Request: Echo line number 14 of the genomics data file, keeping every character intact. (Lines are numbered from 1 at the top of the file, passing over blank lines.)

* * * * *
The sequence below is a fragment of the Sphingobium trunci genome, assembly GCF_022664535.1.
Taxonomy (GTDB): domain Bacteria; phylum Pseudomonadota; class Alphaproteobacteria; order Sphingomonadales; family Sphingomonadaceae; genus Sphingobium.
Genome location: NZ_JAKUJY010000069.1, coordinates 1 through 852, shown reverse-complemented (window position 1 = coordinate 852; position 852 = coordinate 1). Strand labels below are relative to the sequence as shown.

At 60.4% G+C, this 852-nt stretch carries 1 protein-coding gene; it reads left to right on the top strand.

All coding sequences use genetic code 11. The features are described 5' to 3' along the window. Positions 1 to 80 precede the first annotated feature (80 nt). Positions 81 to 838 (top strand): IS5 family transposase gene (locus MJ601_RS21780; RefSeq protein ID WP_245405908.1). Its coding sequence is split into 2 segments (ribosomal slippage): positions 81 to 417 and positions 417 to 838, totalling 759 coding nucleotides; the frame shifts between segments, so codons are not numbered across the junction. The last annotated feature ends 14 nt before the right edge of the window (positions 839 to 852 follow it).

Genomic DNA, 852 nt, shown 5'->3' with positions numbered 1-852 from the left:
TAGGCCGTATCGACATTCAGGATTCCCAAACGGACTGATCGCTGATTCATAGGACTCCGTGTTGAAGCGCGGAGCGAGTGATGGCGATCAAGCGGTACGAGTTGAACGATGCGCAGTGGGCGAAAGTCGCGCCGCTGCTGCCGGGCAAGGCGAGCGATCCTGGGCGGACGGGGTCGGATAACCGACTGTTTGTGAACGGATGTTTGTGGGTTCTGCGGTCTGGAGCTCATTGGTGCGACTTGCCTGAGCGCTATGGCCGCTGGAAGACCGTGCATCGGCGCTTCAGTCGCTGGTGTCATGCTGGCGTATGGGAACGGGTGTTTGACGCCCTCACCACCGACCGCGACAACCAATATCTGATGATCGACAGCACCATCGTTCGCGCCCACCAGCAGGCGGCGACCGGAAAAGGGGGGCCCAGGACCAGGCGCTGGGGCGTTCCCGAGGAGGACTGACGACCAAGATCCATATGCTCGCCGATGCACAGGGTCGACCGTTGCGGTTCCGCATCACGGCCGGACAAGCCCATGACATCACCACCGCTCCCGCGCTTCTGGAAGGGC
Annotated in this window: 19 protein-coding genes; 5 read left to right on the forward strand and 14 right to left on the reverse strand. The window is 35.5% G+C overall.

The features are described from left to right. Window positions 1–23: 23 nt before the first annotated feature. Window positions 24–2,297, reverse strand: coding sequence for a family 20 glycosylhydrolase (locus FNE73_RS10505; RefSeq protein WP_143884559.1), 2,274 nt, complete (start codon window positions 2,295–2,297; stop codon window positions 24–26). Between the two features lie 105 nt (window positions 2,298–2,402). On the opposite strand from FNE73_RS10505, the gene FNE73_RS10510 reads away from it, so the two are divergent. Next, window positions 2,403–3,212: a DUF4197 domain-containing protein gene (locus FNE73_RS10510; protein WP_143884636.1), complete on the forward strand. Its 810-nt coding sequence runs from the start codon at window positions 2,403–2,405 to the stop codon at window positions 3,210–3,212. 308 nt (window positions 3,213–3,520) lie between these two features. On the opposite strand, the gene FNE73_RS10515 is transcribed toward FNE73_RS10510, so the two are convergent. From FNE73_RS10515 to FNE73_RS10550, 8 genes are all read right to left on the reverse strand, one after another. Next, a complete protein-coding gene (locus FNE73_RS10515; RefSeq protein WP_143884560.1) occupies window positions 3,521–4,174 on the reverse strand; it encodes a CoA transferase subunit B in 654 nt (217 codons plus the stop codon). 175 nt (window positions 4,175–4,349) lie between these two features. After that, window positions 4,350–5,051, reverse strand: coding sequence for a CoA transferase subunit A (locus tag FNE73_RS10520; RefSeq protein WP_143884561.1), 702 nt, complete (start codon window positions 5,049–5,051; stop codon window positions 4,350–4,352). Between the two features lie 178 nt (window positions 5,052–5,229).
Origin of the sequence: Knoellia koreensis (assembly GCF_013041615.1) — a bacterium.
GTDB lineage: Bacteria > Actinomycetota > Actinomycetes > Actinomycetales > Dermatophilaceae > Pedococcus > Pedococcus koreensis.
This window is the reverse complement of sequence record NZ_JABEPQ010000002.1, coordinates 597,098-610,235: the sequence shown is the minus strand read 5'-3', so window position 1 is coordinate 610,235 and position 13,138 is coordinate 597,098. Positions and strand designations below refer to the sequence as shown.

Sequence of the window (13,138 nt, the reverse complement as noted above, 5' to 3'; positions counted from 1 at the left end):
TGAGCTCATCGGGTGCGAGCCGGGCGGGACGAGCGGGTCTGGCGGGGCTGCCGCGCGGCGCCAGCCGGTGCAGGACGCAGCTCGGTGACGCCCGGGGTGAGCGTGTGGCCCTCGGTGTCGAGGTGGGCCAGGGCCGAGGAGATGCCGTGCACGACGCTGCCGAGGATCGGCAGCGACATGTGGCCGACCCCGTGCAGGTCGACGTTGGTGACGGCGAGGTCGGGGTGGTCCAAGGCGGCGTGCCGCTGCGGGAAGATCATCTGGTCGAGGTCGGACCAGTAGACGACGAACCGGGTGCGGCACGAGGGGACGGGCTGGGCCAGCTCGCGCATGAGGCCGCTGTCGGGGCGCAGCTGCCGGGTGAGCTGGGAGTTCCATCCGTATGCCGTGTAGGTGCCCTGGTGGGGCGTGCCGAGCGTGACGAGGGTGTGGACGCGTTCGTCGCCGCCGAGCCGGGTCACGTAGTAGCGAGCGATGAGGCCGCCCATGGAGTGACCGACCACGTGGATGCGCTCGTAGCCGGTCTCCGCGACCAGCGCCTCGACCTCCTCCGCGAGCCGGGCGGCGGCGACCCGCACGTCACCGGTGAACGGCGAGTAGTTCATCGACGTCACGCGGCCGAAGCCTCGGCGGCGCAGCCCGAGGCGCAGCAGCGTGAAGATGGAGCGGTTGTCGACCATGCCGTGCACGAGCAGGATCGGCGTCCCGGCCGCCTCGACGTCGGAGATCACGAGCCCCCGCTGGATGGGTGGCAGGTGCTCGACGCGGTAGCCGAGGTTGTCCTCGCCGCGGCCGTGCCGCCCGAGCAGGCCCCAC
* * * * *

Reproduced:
TGAGCTCATCGGGTGCGAGCCGGGCGGGACGAGCGGGTCTGGCGGGGCTGCCGCGCGGCGCCAGCCGGTGCAGGACGCAGCTCGGTGACGCCCGGGGTGAGCGTGTGGCCCTCGGTGTCGAGGTGGGCCAGGGCCGAGGAGATGCCGTGCACGACGCTGCCGAGGATCGGCAGCGACATGTGGCCGACCCCGTGCAGGTCGACGTTGGTGACGGCGAGGTCGGGGTGGTCCAAGGCGGCGTGCCGCTGCGGGAAGATCATCTGGTCGAGGTCGGACCAGTAGACGACGAACCGGGTGCGGCACGAGGGGACGGGCTGGGCCAGCTCGCGCATGAGGCCGCTGTCGGGGCGCAGCTGCCGGGTGAGCTGGGAGTTCCATCCGTATGCCGTGTAGGTGCCCTGGTGGGGCGTGCCGAGCGTGACGAGGGTGTGGACGCGTTCGTCGCCGCCGAGCCGGGTCACGTAGTAGCGAGCGATGAGGCCGCCCATGGAGTGACCGACCACGTGGATGCGCTCGTAGCCGGTCTCCGCGACCAGCGCCTCGACCTCCTCCGCGAGCCGGGCGGCGGCGACCCGCACGTCACCGGTGAACGGCGAGTAGTTCATCGACGTCACGCGGCCGAAGCCTCGGCGGCGCAGCCCGAGGCGCAGCAGCGTGAAGATGGAGCGGTTGTCGACCATGCCGTGCACGAGCAGGATCGGCGTCCCGGCCGCCTCGACGTCGGAGATCACGAGCCCCCGCTGGATGGGTGGCAGGTGCTCGACGCGGTAGCCGAGGTTGTCCTCGCCGCGGCCGTGCCGCCCGAGCAGGCCCCAC